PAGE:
A better question may be this: does the Verducci effect actually exist?
This January 2012 Deadspin.com article pretty nicely summarizes all the criticisms associated with the effect. A few more links are in this article at AmazingAvenue. This study done by The Hardball Times that looked at ALL pitchers age 25 or younger, divided the pitchers into two groups (those who did and did not throw 30 more innings and thus usually qualify for Verducci analysis) and studied the results. They found that the overall performance didn’t seem to be different between the two groups.
So, if the effect doesn’t exist, why does Verducci have an 80% prediction success rate? If the statistical differences between the two groups are identical, then why isn’t Verducci’s prediction rate closer to 50%?
The answer lies in the following statement: Verducci’s articles don’t present themselves to be a macro statistical analysis, and they doesn’t approach the problem in the same way that statisticians do. Instead, he finds candidates that qualify and then passes judgement based on his professional opinion about whether they’re a “watch candidate.” Which I think is a perfectly fine way to do an analysis piece like this. Of the 11 pitchers he selected this year, 4 are from 2012 playoff teams, another 2 are from teams in the ultra-competitive AL East, and 2 more experienced such extremely high jumps in innings that even a non-statistical observation would conclude they’re injury risks for 2013. I don’t think this kind of analysis is unreasonable frankly. He clearly “cherry picked” these candidates but for good reason; they were for the most part either severely driven or were pitching a lot of higher-than-average leverage innings for the bulk of the year, all the while throwing deeper into seasons than ever before.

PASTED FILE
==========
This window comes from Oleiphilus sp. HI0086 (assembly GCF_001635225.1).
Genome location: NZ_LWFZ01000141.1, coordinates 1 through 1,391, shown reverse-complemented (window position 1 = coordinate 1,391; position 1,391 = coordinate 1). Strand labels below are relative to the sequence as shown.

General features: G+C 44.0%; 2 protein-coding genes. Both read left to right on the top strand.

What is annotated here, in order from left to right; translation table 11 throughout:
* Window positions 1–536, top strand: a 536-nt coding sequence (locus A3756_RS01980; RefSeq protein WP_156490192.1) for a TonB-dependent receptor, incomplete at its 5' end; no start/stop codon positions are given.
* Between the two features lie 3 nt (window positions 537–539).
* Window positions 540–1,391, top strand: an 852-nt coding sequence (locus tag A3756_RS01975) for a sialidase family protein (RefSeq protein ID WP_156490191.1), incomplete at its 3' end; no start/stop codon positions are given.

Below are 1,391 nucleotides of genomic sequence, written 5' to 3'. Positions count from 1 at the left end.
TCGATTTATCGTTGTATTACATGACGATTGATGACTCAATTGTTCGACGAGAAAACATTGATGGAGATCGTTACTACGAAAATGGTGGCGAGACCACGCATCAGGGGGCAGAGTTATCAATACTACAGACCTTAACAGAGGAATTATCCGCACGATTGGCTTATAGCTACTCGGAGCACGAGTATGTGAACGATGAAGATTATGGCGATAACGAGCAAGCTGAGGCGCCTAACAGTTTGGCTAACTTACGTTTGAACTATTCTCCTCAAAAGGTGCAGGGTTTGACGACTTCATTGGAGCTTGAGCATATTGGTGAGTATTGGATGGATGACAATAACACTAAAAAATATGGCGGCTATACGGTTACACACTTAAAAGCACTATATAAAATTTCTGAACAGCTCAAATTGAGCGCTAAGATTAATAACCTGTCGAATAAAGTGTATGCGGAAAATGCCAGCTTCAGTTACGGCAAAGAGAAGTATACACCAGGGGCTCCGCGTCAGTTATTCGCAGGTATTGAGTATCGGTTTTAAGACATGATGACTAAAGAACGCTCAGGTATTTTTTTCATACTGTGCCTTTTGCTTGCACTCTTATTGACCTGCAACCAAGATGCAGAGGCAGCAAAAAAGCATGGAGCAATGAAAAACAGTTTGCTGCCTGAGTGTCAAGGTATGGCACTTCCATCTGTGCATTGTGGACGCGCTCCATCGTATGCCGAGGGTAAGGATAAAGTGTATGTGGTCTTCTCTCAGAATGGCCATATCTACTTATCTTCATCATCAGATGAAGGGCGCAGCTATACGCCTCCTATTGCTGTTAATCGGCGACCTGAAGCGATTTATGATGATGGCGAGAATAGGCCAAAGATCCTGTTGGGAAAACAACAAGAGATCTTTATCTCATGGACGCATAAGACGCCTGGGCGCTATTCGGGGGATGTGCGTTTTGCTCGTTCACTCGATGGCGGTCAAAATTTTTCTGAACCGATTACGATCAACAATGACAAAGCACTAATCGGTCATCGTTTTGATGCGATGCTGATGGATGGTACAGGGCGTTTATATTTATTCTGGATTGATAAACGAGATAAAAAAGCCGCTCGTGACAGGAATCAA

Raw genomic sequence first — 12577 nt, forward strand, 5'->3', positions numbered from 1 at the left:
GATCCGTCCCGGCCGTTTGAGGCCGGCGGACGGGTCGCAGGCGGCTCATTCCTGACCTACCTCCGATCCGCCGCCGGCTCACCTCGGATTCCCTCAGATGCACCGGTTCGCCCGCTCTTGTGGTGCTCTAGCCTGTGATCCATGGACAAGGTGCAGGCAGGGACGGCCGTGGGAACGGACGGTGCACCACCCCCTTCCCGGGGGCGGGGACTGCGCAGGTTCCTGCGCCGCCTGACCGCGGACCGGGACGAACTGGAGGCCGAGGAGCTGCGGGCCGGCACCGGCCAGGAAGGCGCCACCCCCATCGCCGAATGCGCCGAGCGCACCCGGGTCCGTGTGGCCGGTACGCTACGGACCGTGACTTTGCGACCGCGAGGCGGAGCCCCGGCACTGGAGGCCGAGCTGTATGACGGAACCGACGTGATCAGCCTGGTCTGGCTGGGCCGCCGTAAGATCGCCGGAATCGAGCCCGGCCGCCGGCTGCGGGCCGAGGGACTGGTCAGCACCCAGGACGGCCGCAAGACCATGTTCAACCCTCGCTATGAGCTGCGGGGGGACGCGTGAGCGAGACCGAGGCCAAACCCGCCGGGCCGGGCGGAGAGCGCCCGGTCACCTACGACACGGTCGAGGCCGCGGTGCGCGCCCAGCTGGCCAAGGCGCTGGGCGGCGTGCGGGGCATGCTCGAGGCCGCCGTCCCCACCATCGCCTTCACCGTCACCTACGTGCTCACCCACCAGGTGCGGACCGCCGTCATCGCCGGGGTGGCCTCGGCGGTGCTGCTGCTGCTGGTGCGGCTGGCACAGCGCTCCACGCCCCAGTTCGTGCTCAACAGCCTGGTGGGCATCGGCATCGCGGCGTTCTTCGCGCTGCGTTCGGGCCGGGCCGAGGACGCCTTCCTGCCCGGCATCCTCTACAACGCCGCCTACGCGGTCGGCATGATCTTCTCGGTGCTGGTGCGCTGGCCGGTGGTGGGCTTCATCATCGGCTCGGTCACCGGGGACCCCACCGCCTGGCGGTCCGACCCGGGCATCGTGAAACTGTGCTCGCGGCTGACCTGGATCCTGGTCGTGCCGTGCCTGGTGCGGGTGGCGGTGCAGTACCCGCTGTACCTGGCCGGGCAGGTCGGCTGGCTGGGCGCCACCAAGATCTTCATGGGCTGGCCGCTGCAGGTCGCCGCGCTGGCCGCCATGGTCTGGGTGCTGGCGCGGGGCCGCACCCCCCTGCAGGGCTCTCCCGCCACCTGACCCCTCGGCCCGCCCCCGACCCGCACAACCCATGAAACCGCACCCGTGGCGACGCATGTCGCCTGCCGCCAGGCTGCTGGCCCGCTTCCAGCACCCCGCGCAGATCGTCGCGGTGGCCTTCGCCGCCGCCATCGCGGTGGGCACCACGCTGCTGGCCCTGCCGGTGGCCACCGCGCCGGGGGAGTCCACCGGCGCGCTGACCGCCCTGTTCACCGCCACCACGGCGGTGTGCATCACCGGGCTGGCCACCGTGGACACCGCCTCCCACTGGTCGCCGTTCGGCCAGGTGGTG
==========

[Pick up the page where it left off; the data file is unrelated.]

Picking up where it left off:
Its a combination of statistics and opinion; most critics of the theory use 100% statistics to claim that the effect doesn’t exist. But that’s the rub that I keep coming back to when talking about the use of statistics in baseball; human behavior (aka, baseball players) doesn’t operate on a spreadsheet, and statistics cannot and will not entirely predict all situations in the future. You can’t just say that the effect doesn’t exist because you can’t prove it exists statistically. In this case, there’s clearly an analysis/opinion portion of the effect that takes into consideration immeasurable factors that (in Verducci’s opinion) lead to more stress and a higher probability of injury. Plus, Verducci admits that “body type” and age do factor into his opinion; meaning that a guy with a big body (and by inference he likely means that a bigger body that takes stress off the shoulder) is more likely to be able to weather a larger workload. Roger Clemens versus Tim Lincecum. I’d also assume he’s looking at mechanics along the way (and Verducci is on record for being critical of Strasburg’s mechanics, as I discussed in this March 2011 post). Statistics can’t measure mechanics, or body type, clearly portions of Verducci’s analysis.
Let me put it a different way: would anyone be the slightest bit surprised to see Sale come down with a shoulder injury in 2013? I certainly would not. And that’s the essence of the article, to provide a baseball opinion, and one of the reasons I still put stock into it while others waste time trying to disprove it.
Lets just hope Strasburg is one of the 20% he’s wrong about…